3. Recovery time (time between a picture/video being taken and the camera being ready to be triggered for the next)
Good trail cameras have a very short recovery time and keep on taking multiple pictures in a row.
While a low-cost trail camera might be tempting, we recommend ensuring the trigger speed and recovery time are adequate, especially if placing the camera on a path or trail. It would be a pity to miss a beautiful moment due to the slow recovery time.
Most trail cameras have fixed lenses so the angle of view can not be altered. Choosing a wide-angle lens is great for getting a lot in the picture, but individual subjects risk appearing small on the image. Whereas a narrow field of view, zoom lens, can miss a lot of detail.
At night, light is required to photograph objects, hence the trail camera’s need for artificial light.
Cameras typically have three types of flash:
White flash- increasingly rare, allows the camera to take full-color photos at night, but it can scare the animals you’re photographing
Low Glow Flash – Also referred to as Red Glow or Infrared. Standard low-glow flashes use LED arrays emitting infrared at a wavelength of around 850 nm. This type of flash produces a dim but still visible red light when taking night photos, that there is still a faint red glow visible to the human eye, and also visible to animals. But most animals don’t care about this light very much. This will only produce black and white night photos.
No Glow Flash – Also referred as black infrared or black flashes, no-glow flashes use LED arrays emitting infrared at a wavelength of around 940 nm. Completely invisible to humans and largely invisible to animals. May not have the same flash range as other camera flashes That long, the photo is usually darker.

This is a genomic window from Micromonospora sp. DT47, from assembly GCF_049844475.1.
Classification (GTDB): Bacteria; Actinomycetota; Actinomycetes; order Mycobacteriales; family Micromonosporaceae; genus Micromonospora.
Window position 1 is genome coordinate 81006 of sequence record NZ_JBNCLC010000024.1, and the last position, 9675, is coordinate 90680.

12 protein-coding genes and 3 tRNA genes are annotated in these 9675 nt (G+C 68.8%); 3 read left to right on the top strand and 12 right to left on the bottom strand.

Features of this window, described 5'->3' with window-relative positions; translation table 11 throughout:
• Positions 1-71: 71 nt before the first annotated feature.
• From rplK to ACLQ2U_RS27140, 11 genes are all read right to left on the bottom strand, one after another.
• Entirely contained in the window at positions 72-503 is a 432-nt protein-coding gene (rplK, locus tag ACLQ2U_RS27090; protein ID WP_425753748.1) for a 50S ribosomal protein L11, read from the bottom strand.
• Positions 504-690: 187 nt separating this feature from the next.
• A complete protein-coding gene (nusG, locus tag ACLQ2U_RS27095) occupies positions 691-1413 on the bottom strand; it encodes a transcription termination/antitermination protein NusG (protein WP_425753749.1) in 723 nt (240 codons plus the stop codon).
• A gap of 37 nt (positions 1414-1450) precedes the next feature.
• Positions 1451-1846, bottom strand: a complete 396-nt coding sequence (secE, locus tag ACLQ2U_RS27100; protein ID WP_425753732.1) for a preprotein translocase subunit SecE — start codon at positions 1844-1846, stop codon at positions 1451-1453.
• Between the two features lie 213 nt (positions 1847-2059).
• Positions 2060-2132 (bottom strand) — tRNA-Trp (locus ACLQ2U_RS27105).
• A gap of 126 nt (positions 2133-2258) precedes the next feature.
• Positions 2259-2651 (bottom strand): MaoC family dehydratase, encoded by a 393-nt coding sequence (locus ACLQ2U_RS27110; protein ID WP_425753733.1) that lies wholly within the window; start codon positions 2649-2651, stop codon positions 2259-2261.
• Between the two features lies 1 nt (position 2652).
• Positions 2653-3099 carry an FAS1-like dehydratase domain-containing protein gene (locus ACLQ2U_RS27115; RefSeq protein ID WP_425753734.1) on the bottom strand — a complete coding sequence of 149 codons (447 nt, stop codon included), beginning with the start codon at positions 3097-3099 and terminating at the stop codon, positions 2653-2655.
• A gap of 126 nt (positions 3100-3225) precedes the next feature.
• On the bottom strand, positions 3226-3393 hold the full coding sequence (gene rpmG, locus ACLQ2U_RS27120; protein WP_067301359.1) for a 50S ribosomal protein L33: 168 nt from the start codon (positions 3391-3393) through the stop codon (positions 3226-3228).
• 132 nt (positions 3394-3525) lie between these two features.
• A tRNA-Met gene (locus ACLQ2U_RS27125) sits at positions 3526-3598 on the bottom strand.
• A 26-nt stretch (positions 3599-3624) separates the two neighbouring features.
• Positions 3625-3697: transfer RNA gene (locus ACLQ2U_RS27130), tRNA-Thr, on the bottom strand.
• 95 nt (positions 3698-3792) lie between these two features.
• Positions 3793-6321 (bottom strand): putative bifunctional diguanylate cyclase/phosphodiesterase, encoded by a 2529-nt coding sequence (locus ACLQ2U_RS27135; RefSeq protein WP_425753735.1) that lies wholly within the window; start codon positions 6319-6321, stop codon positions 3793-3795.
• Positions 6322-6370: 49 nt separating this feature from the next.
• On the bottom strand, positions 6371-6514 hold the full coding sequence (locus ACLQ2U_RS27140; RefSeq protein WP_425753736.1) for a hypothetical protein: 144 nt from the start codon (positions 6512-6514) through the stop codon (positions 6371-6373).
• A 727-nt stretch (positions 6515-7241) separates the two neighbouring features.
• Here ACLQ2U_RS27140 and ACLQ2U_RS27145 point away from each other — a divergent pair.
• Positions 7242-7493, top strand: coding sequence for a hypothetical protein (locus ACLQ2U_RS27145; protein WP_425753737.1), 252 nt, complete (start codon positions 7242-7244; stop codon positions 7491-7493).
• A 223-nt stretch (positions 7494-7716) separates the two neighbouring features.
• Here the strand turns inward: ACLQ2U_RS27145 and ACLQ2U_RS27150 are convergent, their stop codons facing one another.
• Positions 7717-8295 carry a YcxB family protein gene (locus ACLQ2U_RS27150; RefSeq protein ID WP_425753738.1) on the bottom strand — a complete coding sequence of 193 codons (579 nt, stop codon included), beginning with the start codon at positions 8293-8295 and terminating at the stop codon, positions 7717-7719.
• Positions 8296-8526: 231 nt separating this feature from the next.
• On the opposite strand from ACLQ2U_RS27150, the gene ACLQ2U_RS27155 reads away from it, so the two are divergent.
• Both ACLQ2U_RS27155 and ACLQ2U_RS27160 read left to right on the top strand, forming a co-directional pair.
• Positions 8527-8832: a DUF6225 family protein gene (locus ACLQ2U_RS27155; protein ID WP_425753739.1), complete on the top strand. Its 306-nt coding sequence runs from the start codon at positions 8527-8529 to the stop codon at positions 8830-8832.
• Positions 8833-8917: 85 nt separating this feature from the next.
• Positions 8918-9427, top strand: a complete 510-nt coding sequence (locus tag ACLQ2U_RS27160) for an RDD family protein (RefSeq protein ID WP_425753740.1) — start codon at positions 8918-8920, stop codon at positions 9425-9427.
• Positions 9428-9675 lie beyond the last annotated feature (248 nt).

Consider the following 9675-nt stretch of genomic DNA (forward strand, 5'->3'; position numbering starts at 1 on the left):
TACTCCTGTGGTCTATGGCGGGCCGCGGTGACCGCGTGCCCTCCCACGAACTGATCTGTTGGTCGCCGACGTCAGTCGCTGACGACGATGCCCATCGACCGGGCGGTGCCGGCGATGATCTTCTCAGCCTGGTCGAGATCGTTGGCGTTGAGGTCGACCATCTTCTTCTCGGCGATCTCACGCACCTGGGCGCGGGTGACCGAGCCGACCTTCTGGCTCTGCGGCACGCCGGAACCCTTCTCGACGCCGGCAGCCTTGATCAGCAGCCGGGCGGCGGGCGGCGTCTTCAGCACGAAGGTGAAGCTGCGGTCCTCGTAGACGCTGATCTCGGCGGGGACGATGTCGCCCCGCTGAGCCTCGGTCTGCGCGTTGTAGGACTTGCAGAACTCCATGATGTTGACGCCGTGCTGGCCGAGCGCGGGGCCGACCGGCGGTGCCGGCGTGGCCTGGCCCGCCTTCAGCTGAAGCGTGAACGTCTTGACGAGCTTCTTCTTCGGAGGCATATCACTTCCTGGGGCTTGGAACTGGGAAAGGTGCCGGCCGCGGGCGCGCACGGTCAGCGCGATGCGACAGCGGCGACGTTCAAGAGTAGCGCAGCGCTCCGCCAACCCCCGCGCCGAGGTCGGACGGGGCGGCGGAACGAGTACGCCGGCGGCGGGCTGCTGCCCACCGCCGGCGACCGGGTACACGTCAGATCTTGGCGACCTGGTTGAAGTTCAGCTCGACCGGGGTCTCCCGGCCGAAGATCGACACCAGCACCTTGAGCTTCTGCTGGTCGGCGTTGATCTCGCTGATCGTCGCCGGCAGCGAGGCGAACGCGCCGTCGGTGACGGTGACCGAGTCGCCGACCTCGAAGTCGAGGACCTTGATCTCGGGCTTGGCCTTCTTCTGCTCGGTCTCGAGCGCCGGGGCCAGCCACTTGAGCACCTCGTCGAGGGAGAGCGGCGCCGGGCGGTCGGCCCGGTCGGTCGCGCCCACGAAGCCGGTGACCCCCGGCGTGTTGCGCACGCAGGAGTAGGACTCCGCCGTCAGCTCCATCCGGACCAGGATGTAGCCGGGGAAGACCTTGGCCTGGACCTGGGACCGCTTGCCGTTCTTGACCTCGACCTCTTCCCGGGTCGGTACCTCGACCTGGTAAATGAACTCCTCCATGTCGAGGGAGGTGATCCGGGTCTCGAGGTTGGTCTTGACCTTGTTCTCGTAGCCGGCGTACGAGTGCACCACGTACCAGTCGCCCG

6. Picture/Video quality
Flash type affects image quality, but the feature having the greatest effect on this is the resolution of image-sensor used. Resolution is stated in Megapixels (MP), and is simply the number of pixels recorded in a digital image. One Megapixel is one million pixels. The more Megapixels, the better quality the image is likely to be, but with the downside that a high Megapixel count will result in you using up your camera’s memory storage (its SD card) more rapidly.Most people believe that a camera with higher MPs will take a better photo than a camera with fewer. However, the quality of a camera’s lens, sensor and image processor do far more to create a better photo than MPs. Trail cameras allow you to select various sized digital photos to be captured — from high resolution images that use the maximum MPs, to low-resolution images that use fewer MPs.
7. Picture/Video settings and their effects
Hybrid Mode – The trail camera will take both a photo and a short video. You get the best of both worlds with just one trigger, but it’s usually found only on higher-end models.
Time-Lapse Video Mode –The camera records a short video at certain time intervals, such as every hour. You can choose the time between video recordings and the length of the video that will be recorded.
Picture Burst Mode – The trail camera takes multiple pictures in quick succession. This ensures that you can clearly see the fastest animals after triggering the camera (day or night). Typically you can take 3 shots at a time, a good camera can take up to 10 at a time